The diversity of wetland plants in Sussex has declined significantly over the past 60 years due largely to the destruction and neglect of habitats, pollution, land management change, eutrophication, and competition from invasive alien species. Several native species have become extinct or nearly extinct in the last 40 years such as rootless duckweed (Wolffia arrhiza) and whorled water-milfoil (Myriophyllum verticillatum), and many more have become scarce and are vulnerable. Plants such as lesser water-plantain (Baldellia ranunculoides) and marsh helleborine (Epipactis palustris) are now extremely rare.

The wetland flora that survives in Sussex is still rich, and we have species of considerable conservation importance both locally and nationally. Outstanding areas for wetland plants include Pevensey Levels, the Arun Valley, and parts of the Adur and Ouse Valleys. In addition to the vascular plants of interest, parts of the Arun Valley and Thorney Island have been designated as Important Stonewort Area’s (ISA’s) of national importance for foxtail stonewort (Lamprothamnium papulosum), and great tassell-stonewort (Tolypella prolifera). The following are a few of our rarest wetland plants in Sussex :-

Sharp-leaved Pondweed(Potamogeton acultufolius)
Listed as critically endangered and a national red data book species, occurring in 15 or fewer hectads in Great Britain. Important populations of the plant occur within the Arun valley.

Cut grass(Leersia oryzoides)
A very rare perennial grass of nutrient-rich mud around the cattle-trampled margins of lakes and ponds, in ditches, on canal banks and riversides. Its British stronghold is now in West Sussex, where it is principally restricted to the Arun valley, and Amberley Wild Brooks.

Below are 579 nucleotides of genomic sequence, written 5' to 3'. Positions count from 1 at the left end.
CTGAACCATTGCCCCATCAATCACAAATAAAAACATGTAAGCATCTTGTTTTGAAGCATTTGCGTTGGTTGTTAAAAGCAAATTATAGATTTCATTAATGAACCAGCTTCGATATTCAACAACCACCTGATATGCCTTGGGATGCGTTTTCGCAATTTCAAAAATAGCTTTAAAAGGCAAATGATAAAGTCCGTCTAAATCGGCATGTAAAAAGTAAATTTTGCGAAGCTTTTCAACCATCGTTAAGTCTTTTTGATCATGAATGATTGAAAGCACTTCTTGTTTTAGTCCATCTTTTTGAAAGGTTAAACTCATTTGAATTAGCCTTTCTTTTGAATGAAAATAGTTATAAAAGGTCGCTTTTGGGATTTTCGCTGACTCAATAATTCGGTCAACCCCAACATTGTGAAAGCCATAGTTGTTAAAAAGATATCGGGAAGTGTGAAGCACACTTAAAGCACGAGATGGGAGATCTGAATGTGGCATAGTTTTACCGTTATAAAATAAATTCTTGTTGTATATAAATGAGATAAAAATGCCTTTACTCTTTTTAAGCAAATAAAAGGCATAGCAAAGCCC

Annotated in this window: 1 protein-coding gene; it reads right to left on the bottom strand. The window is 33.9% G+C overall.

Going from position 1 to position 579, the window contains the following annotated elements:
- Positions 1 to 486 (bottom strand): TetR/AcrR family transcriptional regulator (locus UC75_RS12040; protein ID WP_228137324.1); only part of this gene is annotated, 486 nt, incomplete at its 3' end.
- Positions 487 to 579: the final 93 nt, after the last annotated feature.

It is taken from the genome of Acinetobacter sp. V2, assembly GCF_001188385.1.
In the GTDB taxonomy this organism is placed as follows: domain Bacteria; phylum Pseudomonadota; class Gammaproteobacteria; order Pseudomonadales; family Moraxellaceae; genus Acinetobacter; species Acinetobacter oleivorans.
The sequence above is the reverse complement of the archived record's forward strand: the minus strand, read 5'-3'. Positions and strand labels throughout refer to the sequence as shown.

True Fox sedge(Carex Vulpina)
This nationally rare native sedge of southern lowland England grows on river banks, ditch sides and damp meadows on heavy clay soils which are sometimes flooded in winter. Most of the populations are in Kent and Sussex, though it is currently confined to West Sussex. Separation from false fox-sedge Carex otrubae is difficult.

Black Poplar (Populus nigra ssp betulifolia)

The Black poplar is one of the UK's rarest native timber and wetland trees. You can read more about it here and on the Sussex Black Poplar Partnership pages.

Lower Plants

Sussex is host to a huge range of lower plants including mosses, lichens, algae and liverworts, many of which are locally and nationally significant. The lichen (Lecanora jamesii - typical of mature, wet woodland growing on willow) and mosses such as (Brachythecium plumosum – found in Wealden Ghylls) are just a few of the lower plant species which are found in Sussex but which remain under-recorded and under-recognised.

Recent finds in Sussex include the flood-moss (Myrinia pulvinata) which was found on flood borne silts on trees near Billingshurst on the Arun river. The next nearest neighbours of this moss are found in Dorset, Herefordshire and Monmouthshire. Dotted hornwort (Anthoceros punctatus) which has not previously been recorded in West Sussex was also recently found in a ditch at Graffham common. There are a number of lower plants associated with some of our rarer habitats such as chalk streams and greensand springs.